Another advantage of the revamp or re-rate when compared to purchasing new equipment is that one can typically minimize the cycle time for the turn-around or, stating this another way, one can minimize the production down time. Clearly, if there is no need to replace piping, build a new foundation or lift a new casing in place, time (and money) are saved. Some end users also see revamps or re-rates as a way of minimizing risk. They might have good operating experience with the existing compressor and want to maintain the current or similar mechanical components in hopes of avoiding any potential mechanical and rotordynamic issues with a new machine.
Similarly, if the aerodynamic components applied in the revamp are from the same OEM product line, the revamp components are perceived as “proven” or “grandfathered” technology. Again, the perceived risk is minimized. Finally, as suggested above, revamping a compressor does allow the end user to apply new technology to an old machine. Assuming the new components can be made to fit, the end user can have the “latest and greatest” impellers, diffusers, return channels, bearings, seals, materials, etc. and the improved aerodynamic and mechanical characteristics that come with each.
Limitations of re-rate: When an OEM is consulted regarding the rerate of an existing compressor, there are certain physical and mechanical constraints that can be checked quickly to determine whether or not a revamp is possible. These constraints limit the maximum performance capability of the machine. The physical constraints include the casing internal dimensions (i.e., length and diameter) and the nozzle sizes. The mechanical constraints include casing pressure and temperature ratings as well as any operating speed limits. If any of these constraints are exceeded by the re-rate requirements, the manufacturer will recommend replacing the compressor with a more suitable model.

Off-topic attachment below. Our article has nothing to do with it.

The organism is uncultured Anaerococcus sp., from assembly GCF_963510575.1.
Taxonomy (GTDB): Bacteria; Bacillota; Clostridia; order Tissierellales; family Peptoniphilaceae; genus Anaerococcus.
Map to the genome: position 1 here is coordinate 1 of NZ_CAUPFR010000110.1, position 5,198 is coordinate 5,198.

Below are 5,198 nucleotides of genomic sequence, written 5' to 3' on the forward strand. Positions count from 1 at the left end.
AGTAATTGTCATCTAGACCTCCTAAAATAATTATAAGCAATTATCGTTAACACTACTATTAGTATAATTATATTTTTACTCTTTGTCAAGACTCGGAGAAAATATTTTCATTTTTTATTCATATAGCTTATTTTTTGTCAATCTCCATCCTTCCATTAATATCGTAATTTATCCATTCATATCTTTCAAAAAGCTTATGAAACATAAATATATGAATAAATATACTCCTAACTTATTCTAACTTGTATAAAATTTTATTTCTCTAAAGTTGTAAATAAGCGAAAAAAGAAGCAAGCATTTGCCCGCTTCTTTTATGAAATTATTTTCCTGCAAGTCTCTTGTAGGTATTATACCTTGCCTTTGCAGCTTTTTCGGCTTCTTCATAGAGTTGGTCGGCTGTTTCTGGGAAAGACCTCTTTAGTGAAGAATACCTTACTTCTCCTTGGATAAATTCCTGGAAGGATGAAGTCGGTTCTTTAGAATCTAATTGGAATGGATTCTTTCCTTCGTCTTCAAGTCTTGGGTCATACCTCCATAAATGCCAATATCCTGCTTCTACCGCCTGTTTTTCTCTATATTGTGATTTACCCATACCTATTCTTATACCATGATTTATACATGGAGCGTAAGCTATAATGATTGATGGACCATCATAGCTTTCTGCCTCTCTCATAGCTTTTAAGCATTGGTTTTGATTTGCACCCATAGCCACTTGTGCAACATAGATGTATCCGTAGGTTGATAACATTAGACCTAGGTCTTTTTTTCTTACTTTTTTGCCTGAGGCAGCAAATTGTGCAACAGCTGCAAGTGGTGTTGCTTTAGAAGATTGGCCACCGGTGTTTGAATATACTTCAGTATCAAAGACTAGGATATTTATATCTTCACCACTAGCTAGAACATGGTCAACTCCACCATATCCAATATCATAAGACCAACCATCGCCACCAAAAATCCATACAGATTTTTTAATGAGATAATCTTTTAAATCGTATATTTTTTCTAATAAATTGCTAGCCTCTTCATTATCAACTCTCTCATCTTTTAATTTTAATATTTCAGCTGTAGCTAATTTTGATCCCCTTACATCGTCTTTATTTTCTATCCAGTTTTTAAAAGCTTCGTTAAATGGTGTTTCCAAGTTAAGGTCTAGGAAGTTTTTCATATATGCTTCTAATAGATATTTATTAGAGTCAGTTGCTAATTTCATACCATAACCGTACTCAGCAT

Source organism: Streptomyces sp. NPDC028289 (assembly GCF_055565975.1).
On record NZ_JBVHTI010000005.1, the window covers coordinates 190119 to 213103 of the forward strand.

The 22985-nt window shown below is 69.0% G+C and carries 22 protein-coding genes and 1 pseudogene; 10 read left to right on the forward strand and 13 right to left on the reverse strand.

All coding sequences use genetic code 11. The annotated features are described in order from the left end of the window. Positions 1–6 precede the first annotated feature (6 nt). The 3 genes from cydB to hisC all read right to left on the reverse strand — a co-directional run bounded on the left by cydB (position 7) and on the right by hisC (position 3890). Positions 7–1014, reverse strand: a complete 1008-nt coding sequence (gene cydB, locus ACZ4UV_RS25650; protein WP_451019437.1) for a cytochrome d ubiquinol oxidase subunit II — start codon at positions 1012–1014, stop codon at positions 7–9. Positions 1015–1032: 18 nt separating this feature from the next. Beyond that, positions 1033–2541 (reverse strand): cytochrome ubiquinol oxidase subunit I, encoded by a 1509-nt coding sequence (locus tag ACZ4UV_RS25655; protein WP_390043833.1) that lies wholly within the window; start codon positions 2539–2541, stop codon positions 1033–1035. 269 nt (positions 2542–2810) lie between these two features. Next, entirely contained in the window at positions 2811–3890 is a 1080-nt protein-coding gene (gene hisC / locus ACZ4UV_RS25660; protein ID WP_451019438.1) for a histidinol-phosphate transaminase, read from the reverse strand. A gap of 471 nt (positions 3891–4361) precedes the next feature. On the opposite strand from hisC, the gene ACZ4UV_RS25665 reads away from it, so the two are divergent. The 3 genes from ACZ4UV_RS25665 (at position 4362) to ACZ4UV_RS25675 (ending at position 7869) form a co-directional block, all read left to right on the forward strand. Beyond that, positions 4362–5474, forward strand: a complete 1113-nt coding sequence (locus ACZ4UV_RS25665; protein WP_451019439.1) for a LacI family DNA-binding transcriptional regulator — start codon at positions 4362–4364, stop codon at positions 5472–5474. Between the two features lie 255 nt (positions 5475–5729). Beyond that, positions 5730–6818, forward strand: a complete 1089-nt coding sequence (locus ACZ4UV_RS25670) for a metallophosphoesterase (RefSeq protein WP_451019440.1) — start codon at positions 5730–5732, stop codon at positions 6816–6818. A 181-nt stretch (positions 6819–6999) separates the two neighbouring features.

In many cases, the end user plans to use the available driver. This is acceptable as long as the driver can produce sufficient power to drive the revamped compressor. An assessment must be made on the driver capabilities relative to the new compressor operating conditions. For example, if the compressor speed is dropping considerably, it is possible the driver will not be able to provide the necessary horsepower at the reduced speed. Further, the rotordynamic characteristics of the driver must be assessed at the new required operating speed.
There are a number of criteria that will limit the design speed for a given model of compressor. These include rotational stresses, Mach number, critical speeds, and (potentially) the driver.
Rotational Stress Limits
Impellers for the API industry are designed with tip speeds of up to 1,000 fps. As a general rule, riveted impeller construction is limited in tip speed to 800 fps; welded impeller construction allows tip speeds up to 1,000 fps. It is good design practice to limit rotational impeller stresses to 70% of the impeller material yield strength. This is done so that at over-speed test conditions, no material yielding will occur. Rotational stresses are especially important in sour gas service in which the impeller material yield strength is generally limited to 90 ksi with a reduced hardness requirement of Rockwell C22. Since the compressor head is proportional to the impeller tip speed, the head requirement for the rerate is limited to using the maximum impeller diameter allowable for the casing and an impeller designed for a tip speed of approximately 1,000 fps.
James M. Sorokes is Principal Engineer, Dresser-Rand, Olean, NY, USA.
Steven T. Kaulius is Manager Engineered Solutions, Dresser-Rand, Bethlehem, PA, USA.
Edmund A. Memmott is Principal Rotordynamic Engineer, Dresser-Rand, Olean, NY, USA.